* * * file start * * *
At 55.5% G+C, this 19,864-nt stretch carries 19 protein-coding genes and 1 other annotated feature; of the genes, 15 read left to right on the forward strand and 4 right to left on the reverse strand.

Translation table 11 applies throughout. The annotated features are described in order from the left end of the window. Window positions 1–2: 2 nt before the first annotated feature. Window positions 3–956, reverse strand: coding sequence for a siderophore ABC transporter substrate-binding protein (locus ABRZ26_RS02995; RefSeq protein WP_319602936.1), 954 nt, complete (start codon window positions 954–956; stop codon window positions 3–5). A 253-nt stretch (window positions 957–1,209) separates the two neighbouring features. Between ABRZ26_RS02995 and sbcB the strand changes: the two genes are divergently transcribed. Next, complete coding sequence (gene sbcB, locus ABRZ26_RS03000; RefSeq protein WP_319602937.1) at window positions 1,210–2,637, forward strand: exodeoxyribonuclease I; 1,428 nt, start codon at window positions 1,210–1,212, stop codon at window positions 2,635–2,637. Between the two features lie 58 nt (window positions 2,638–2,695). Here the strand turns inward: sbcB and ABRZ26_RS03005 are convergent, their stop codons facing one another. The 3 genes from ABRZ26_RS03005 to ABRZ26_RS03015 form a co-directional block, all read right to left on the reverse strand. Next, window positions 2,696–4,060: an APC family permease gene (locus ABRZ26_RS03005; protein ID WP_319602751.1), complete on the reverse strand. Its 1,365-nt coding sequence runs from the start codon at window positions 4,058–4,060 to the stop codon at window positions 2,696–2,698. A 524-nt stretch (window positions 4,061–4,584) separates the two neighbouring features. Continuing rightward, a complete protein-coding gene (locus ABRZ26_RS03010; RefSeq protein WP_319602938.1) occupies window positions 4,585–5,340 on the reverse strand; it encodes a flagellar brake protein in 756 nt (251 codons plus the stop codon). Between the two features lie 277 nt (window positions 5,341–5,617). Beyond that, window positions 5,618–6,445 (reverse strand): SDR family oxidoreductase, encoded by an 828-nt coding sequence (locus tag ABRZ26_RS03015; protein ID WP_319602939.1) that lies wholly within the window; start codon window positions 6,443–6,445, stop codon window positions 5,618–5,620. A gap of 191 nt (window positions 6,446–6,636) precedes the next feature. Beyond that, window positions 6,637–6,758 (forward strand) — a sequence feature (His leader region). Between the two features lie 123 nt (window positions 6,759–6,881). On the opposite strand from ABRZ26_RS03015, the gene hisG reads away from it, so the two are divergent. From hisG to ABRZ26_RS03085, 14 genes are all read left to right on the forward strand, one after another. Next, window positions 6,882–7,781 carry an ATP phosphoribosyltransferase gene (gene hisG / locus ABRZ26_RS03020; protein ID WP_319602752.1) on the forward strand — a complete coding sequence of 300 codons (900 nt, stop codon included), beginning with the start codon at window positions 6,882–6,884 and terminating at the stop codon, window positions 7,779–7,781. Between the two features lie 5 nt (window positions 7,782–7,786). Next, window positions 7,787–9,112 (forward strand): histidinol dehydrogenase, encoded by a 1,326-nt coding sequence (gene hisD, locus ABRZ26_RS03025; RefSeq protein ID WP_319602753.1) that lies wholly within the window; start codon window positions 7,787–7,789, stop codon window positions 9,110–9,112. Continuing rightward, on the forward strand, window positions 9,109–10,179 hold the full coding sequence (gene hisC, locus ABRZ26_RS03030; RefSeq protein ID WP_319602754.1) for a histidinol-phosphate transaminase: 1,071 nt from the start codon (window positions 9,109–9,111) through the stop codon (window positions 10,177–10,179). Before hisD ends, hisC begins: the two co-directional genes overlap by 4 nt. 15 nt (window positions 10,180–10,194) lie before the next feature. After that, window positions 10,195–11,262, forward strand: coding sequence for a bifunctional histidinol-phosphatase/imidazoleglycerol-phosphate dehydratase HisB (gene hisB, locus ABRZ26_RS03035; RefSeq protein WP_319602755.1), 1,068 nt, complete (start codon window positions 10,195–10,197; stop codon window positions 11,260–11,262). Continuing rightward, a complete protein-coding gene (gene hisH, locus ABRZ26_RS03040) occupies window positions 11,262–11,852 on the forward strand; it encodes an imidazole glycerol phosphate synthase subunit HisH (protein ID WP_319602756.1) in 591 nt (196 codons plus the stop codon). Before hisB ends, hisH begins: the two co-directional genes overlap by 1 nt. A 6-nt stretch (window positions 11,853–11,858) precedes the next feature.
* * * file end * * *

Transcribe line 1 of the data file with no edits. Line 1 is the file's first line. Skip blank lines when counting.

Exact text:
At 55.5% G+C, this 19,864-nt stretch carries 19 protein-coding genes and 1 other annotated feature; of the genes, 15 read left to right on the forward strand and 4 right to left on the reverse strand.